Brooklyn Boro

BP Adams: Make guns ‘smart’ for better control

August 4, 2016 By James Harney Brooklyn Daily Eagle
Brooklyn Borough President Eric Adams (at podium) spoke at the New York City Smart Gun Symposium on Tuesday. Photo Credit: Erica Sherman/Brooklyn BP’s Office
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Proclaiming that “the universe around guns has changed,” and that guns “need to evolve into safer tools for personal protection and recreation,” Brooklyn Borough President Eric L. Adams convened politicians, gun control advocates and even a gun manufacturer at Borough Hall on Tuesday for the New York City Smart Gun Symposium, which he touted as “the largest to-date gathering on advancing smart gun technology.”

A “smart” gun can only be fired by someone authorized to use it, using a specially crafted device that would activate it. On hand at the symposium was Ernst Mauch of the German gun-maker Armatix. The Atlantic magazine has reported that Armatix has developed a gun that cannot be fired unless the person pulling the trigger is wearing a watch equipped with a special digital chip.

“Smart guns can and should be a reality on the marketplace,” Adams said, “and I am committed to amplifying the broad cross section of voices from New York City and across America that reflects how we can support gun rights and advance gun safety at the same time.”

The event was co-sponsored by New Yorkers Against Gun Violence and the Seattle-based Washington CeaseFire, a leading gun safety advocacy group, and representatives of those organizations shared some sobering statistics.

News for those who live, work and play in Brooklyn and beyond

Leah Barrett, executive director of New Yorkers Against Gun Violence, cited an audit by the federal Bureau of Alcohol, Tobacco, Firearms and Explosives that revealed that 3,174 guns were lost or stolen from gun shops in New York state in 2013, and 4,017 lost or stolen in 2014.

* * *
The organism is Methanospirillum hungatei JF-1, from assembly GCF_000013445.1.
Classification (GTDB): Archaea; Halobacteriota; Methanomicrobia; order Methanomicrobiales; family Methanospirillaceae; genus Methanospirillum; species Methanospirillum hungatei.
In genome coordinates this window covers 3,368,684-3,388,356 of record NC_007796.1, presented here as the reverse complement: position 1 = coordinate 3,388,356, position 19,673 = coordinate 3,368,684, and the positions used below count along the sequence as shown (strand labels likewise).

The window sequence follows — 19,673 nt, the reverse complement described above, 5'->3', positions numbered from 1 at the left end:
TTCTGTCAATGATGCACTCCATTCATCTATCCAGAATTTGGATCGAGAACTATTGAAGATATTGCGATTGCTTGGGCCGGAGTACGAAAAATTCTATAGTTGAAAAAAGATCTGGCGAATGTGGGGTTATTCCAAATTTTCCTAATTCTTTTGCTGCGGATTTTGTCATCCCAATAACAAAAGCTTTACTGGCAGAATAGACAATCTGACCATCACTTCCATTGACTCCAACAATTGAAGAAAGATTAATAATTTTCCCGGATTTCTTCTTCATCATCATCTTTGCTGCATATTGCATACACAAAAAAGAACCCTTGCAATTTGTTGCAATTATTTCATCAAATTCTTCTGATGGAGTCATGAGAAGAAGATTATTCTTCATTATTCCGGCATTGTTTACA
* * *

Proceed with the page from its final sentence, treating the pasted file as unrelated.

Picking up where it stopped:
Ralph Fascitelli, president of the board of Washington CeaseFire, said that some 1,000 gun suicides each year are committed by third parties — people who use another person’s gun.

Attendees at the symposium also heard data from the Centers for Disease Control, revealing that about 33,600 Americans died from gunshots in 2014. And despite New York City’s tough gun ownership laws, 518 shootings — involving 621 victims — were recorded by the NYPD through July 24, 2016.

Municipalities “have a moral responsibility to act,” to curb gun violence since the federal government has not, and New Jersey State Senate Democratic Leader Loretta Weinberg asked for gun laws to be “moved into the 21st Century,” calling for legislation that would make “smart” guns the only weapons that could be bought once they become available on the market.

Mauch concurred that “Smart guns can quickly become a billion-dollar niche of the $13 billion U.S. firearms market, but we need investors to appreciate the new improved landscape.” He said law enforcement “is a critical strategic market for smart guns.”

Adams, himself a former NYPD officer, says he owns a gun and stressed that “there is no call for Americans to abandon their arms. There is a call for Americans to abandon their right to do harm.”

Adams’ spokesman Stefan Ringel told the Brooklyn Eagle on Thursday that “in the next couple of weeks,” the borough president will officially launch a smart gun design competition for local college students, including those attending the NYU Tandon School of Engineering, New York City College of Technology and Pratt Institute.

The students will be tasked to design a “smart” weapon that will be tested by the NYPD. The winning design will earn the school that produced it a $1 million prize, funded from Adams’ budget.

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